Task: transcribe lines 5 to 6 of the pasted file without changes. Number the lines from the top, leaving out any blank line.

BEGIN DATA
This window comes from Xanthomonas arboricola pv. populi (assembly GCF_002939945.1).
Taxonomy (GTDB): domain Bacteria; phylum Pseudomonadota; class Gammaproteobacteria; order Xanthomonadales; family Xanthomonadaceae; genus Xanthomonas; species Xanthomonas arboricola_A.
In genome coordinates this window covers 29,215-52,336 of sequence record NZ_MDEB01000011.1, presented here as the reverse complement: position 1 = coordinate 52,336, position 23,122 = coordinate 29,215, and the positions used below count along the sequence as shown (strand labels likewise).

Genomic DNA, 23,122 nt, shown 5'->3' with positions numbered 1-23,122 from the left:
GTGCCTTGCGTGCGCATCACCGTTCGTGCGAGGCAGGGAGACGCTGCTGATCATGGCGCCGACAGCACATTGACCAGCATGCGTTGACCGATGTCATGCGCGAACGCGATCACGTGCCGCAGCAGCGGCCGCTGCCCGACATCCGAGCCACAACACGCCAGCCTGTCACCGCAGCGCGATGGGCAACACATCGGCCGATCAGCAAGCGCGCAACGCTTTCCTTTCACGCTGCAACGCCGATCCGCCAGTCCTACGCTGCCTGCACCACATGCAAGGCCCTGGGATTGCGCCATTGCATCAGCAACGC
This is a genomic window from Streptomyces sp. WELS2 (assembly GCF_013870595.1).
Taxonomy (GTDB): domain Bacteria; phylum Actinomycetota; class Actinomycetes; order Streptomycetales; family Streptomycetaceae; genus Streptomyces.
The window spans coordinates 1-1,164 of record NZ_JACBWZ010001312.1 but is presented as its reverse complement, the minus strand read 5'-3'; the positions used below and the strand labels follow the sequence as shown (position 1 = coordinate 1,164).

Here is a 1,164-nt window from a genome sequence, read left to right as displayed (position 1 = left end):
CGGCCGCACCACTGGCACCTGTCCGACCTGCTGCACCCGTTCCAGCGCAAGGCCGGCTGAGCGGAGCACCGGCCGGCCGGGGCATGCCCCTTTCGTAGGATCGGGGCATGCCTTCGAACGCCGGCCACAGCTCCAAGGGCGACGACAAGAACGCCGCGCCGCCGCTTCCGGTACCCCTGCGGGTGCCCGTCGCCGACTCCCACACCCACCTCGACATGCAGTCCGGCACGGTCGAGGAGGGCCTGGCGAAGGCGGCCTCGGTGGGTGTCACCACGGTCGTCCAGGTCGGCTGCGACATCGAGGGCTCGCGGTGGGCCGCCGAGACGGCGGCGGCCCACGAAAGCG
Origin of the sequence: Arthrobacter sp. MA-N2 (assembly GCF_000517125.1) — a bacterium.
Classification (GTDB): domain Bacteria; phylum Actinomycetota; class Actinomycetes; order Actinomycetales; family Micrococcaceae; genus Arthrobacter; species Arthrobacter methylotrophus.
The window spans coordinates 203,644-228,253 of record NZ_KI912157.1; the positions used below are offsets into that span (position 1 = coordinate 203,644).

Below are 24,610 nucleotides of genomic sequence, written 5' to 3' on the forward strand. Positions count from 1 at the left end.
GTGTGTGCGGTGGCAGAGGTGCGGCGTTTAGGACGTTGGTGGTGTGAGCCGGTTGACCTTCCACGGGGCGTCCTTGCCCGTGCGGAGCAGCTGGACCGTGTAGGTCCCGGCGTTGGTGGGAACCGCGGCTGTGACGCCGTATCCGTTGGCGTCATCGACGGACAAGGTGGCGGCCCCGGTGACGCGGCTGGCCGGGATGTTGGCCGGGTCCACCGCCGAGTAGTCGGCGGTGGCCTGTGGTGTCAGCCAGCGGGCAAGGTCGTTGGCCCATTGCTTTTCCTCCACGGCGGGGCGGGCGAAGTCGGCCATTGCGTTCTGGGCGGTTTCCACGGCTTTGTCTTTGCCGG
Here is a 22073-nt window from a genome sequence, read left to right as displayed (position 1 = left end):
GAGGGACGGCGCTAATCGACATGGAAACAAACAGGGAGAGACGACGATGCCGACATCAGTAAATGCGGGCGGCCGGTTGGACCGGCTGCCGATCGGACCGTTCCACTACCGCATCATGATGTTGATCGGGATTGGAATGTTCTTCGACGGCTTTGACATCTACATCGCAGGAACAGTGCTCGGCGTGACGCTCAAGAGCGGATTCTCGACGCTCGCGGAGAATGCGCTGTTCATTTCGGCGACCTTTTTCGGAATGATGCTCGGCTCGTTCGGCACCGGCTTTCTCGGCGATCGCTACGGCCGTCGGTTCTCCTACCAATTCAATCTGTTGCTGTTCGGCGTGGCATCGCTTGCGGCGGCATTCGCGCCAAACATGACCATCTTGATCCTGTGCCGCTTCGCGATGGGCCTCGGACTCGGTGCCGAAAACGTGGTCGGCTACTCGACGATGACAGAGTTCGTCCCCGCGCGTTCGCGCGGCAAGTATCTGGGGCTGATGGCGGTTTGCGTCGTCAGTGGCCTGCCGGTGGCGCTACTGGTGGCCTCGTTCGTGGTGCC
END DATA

GTGCCTTGCGTGCGCATCACCGTTCGTGCGAGGCAGGGAGACGCTGCTGATCATGGCGCCGACAGCACATTGACCAGCATGCGTTGACCGATGTCATGCGCGAACGCGATCACGTGCCGCAGCAGCGGCCGCTGCCCGACATCCGAGCCACAACACGCCAGCCTGTCACCGCAGCGCGATGGGCAACACATCGGCCGATCAGCAAGCGCGCAACGCTTTCCTTTCACGCTGCAACGCCGATCCGCCAGTCCTACGCTGCCTGCACCACATGCAAGGCCCTGGGATTGCGCCATTGCATCAGCAACGC
This is a genomic window from Streptomyces sp. WELS2 (assembly GCF_013870595.1).